As we recover from COVID-19, and policymakers craft strategies to invest in universal broadband to build long-term resilience, they will need to remember that:

  1. Not all cities are created equal. In New Orleans, where the economy is driven largely by tourism, hospitality, and service jobs, only 19% of jobs can currently be conducted virtually. Conversely, in Washington DC, 33% of jobs can already be conducted virtually. If New Orleans prioritized universal broadband access, training, and technology development, an additional 19% of people could work virtually, meaning the overall share of the economy that could withstand future shocks would be closer to 38%.


  3. Class and gender will need to be considered to obtain results that are both equitable and efficient. Currently, more than two-thirds of workers who could potentially work from home with further investments or planning cannot afford access to high-speed internet. Compounding the technological constraints, the majority of occupations that could work from home with better investment are performed by women (57% compared to a national average of 49%). With schools closed, the need for childcare and household support systems are needed now more than ever. Particularly in denser cities, many workers are finding their living arrangements too crowded to provide a quiet place to think.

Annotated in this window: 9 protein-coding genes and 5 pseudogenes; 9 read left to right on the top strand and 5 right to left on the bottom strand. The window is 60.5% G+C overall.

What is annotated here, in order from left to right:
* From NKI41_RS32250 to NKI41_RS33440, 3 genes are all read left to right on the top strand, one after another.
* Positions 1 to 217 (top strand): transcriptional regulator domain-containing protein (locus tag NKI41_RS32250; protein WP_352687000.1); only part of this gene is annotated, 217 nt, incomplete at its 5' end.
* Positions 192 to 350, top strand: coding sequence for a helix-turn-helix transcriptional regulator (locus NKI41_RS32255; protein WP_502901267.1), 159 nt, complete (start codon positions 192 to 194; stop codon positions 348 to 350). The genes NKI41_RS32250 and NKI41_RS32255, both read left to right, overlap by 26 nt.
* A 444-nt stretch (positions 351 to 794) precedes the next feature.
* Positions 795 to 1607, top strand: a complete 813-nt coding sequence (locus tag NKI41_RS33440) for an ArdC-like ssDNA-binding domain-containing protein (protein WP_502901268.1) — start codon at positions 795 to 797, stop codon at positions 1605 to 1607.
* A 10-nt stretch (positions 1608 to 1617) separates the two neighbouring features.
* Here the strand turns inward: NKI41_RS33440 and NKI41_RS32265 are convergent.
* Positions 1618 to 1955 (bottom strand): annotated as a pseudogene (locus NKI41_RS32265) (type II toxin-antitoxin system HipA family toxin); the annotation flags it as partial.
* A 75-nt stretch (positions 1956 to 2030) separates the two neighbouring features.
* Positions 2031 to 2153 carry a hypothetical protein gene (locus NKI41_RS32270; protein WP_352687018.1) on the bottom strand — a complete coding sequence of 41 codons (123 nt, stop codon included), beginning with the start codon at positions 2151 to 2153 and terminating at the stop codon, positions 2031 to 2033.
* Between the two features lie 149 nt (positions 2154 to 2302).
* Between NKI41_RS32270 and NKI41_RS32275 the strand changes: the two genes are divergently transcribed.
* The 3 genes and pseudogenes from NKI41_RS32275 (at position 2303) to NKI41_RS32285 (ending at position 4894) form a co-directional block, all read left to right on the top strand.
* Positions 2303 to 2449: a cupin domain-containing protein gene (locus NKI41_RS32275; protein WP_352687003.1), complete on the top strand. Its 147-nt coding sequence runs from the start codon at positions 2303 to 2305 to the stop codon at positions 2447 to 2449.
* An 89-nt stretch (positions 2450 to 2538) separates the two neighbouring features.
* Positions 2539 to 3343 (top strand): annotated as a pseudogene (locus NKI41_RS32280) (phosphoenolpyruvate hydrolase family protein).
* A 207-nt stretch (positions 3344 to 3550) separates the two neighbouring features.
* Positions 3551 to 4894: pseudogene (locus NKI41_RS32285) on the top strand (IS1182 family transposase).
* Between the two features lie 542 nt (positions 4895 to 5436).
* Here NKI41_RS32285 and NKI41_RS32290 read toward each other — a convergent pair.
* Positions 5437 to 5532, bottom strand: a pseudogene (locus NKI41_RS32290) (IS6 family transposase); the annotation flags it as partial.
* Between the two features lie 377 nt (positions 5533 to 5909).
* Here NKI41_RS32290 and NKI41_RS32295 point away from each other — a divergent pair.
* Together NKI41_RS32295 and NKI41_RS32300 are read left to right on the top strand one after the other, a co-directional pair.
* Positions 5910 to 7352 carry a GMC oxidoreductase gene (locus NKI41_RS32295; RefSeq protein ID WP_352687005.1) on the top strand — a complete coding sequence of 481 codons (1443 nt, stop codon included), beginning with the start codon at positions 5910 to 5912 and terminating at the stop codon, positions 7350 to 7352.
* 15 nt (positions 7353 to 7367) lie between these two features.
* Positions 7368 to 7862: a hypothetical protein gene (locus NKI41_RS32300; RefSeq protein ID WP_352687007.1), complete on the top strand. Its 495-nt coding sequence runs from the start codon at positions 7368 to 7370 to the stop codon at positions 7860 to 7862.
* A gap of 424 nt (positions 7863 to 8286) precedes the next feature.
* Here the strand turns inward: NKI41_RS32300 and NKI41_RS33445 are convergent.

5. Race is unsurprisingly also a major differentiator of those who may benefit from remote working and those who will not. Nationally, non-white workers hold only 31% of jobs that can be conducted virtually, with or without investment. In the aggregate, jobs that cannot be conducted virtually pay less – an average income of $37,000 – and have lower educational requirements – 93% of these jobs do not require a bachelor’s degree. To ensure a more just and resilient recovery, reskilling programs will need to acknowledge racial inequities.


  7. Government will have to create markets, as it has in the past. Technological innovation has transformed numerous consumer products and services, such as food delivery and transportation. Widespread adoption of technology by institutional sectors such as education, health care, and government has not occurred at the same pace. This is in large part because conventional sources of capital (e.g. venture investors) have yet to formulate strategies to navigate these sectors, which often have numerous stakeholders with sometimes competing agendas and complex regulatory barriers. Our long, successful history of government investing in medical research, military technology, space travel, and other major innovations, and then seeing the payoff in citizen well-being, is a precedent to which we should turn.
    The COVID-19 pandemic is a reckoning for how we produce, consume, and learn. As a critical first response, to achieve magnitude of change needed, we need to tailor policy and funding approaches to local dynamics. Through strategic investments in high-speed internet, comprehensive training, and accelerated adoption of virtual technologies, more Americans could have the option to work virtually, allowing them to better withstand future shocks and enabling a more just and resilient path forward.